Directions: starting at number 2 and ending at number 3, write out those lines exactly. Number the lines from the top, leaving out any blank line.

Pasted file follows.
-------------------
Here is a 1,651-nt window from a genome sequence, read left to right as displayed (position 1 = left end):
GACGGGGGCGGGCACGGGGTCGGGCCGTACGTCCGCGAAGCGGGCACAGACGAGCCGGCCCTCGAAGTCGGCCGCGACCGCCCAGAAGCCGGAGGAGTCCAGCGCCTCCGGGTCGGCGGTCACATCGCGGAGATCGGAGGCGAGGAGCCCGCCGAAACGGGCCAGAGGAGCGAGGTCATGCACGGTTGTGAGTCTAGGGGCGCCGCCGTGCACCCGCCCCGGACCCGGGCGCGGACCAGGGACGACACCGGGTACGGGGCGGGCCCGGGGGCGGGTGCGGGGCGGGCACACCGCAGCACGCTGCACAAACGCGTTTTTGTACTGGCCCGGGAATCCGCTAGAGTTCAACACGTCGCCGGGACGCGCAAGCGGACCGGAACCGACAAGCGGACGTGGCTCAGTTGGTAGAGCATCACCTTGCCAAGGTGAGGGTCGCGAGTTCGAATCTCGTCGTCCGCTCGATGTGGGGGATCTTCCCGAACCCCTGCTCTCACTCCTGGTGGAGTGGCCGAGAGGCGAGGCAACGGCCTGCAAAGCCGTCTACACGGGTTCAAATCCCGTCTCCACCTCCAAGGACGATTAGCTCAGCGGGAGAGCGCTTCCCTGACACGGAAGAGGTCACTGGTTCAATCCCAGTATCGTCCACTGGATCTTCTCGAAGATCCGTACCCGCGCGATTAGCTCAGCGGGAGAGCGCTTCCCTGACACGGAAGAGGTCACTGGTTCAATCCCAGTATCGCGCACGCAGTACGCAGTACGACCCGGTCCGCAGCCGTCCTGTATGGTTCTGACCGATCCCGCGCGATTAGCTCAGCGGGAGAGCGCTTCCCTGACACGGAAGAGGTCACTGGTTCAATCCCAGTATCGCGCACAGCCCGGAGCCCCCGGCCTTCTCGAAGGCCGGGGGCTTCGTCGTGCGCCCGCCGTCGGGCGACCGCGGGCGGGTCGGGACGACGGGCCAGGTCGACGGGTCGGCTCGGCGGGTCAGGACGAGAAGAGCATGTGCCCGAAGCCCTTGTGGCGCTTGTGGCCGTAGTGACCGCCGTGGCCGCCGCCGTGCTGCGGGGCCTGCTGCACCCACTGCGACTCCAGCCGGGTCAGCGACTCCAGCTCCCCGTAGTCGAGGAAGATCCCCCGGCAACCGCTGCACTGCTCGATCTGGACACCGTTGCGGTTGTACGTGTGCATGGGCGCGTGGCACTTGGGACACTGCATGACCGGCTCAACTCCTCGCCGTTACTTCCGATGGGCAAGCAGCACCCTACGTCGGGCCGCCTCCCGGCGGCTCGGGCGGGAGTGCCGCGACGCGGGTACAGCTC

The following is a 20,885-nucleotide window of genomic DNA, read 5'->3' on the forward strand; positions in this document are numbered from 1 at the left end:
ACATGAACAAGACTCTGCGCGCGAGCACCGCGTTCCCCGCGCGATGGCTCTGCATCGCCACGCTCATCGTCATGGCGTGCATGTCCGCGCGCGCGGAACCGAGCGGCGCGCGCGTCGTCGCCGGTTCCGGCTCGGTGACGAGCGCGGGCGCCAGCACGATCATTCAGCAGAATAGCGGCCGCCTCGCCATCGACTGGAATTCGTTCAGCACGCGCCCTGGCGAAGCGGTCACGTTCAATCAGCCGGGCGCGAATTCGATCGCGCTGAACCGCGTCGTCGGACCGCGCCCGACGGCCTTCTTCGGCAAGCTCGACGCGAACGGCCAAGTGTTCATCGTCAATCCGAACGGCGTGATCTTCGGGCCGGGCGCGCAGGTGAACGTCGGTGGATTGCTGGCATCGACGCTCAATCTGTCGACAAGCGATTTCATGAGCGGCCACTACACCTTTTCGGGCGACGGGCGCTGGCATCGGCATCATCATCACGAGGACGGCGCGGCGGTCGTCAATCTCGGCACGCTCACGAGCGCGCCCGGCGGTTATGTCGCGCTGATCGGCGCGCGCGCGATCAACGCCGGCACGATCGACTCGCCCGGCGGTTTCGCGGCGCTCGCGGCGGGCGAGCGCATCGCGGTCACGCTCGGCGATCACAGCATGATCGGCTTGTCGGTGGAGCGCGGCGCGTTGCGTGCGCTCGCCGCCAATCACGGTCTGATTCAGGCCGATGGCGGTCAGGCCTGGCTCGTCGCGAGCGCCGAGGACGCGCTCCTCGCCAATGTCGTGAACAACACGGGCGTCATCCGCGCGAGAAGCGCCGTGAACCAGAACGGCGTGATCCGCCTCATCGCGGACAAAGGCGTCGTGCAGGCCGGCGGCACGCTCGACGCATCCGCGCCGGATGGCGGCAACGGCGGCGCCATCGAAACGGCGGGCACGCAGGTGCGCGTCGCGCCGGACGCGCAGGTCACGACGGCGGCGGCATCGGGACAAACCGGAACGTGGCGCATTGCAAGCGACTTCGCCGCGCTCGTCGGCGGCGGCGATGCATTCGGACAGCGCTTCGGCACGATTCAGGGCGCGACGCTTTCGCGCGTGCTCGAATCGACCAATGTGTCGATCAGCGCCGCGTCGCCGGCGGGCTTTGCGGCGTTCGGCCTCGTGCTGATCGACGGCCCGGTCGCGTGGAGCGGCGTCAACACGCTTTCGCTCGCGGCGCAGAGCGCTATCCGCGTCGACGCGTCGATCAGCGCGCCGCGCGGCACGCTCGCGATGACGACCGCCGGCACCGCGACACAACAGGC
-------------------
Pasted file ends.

GACGGGGGCGGGCACGGGGTCGGGCCGTACGTCCGCGAAGCGGGCACAGACGAGCCGGCCCTCGAAGTCGGCCGCGACCGCCCAGAAGCCGGAGGAGTCCAGCGCCTCCGGGTCGGCGGTCACATCGCGGAGATCGGAGGCGAGGAGCCCGCCGAAACGGGCCAGAGGAGCGAGGTCATGCACGGTTGTGAGTCTAGGGGCGCCGCCGTGCACCCGCCCCGGACCCGGGCGCGGACCAGGGACGACACCGGGTACGGGGCGGGCCCGGGGGCGGGTGCGGGGCGGGCACACCGCAGCACGCTGCACAAACGCGTTTTTGTACTGGCCCGGGAATCCGCTAGAGTTCAACACGTCGCCGGGACGCGCAAGCGGACCGGAACCGACAAGCGGACGTGGCTCAGTTGGTAGAGCATCACCTTGCCAAGGTGAGGGTCGCGAGTTCGAATCTCGTCGTCCGCTCGATGTGGGGGATCTTCCCGAACCCCTGCTCTCACTCCTGGTGGAGTGGCCGAGAGGCGAGGCAACGGCCTGCAAAGCCGTCTACACGGGTTCAAATCCCGTCTCCACCTCCAAGGACGATTAGCTCAGCGGGAGAGCGCTTCCCTGACACGGAAGAGGTCACTGGTTCAATCCCAGTATCGTCCACTGGATCTTCTCGAAGATCCGTACCCGCGCGATTAGCTCAGCGGGAGAGCGCTTCCCTGACACGGAAGAGGTCACTGGTTCAATCCCAGTATCGCGCACGCAGTACGCAGTACGACCCGGTCCGCAGCCGTCCTGTATGGTTCTGACCGATCCCGCGCGATTAGCTCAGCGGGAGAGCGCTTCCCTGACACGGAAGAGGTCACTGGTTCAATCCCAGTATCGCGCACAGCCCGGAGCCCCCGGCCTTCTCGAAGGCCGGGGGCTTCGTCGTGCGCCCGCCGTCGGGCGACCGCGGGCGGGTCGGGACGACGGGCCAGGTCGACGGGTCGGCTCGGCGGGTCAGGACGAGAAGAGCATGTGCCCGAAGCCCTTGTGGCGCTTGTGGCCGTAGTGACCGCCGTGGCCGCCGCCGTGCTGCGGGGCCTGCTGCACCCACTGCGACTCCAGCCGGGTCAGCGACTCCAGCTCCCCGTAGTCGAGGAAGATCCCCCGGCAACCGCTGCACTGCTCGATCTGGACACCGTTGCGGTTGTACGTGTGCATGGGCGCGTGGCACTTGGGACACTGCATGACCGGCTCAACTCCTCGCCGTTACTTCCGATGGGCAAGCAGCACCCTACGTCGGGCCGCCTCCCGGCGGCTCGGGCGGGAGTGCCGCGACGCGGGTACAGCTC

The following is a 20,885-nucleotide window of genomic DNA, read 5'->3' on the forward strand; positions in this document are numbered from 1 at the left end: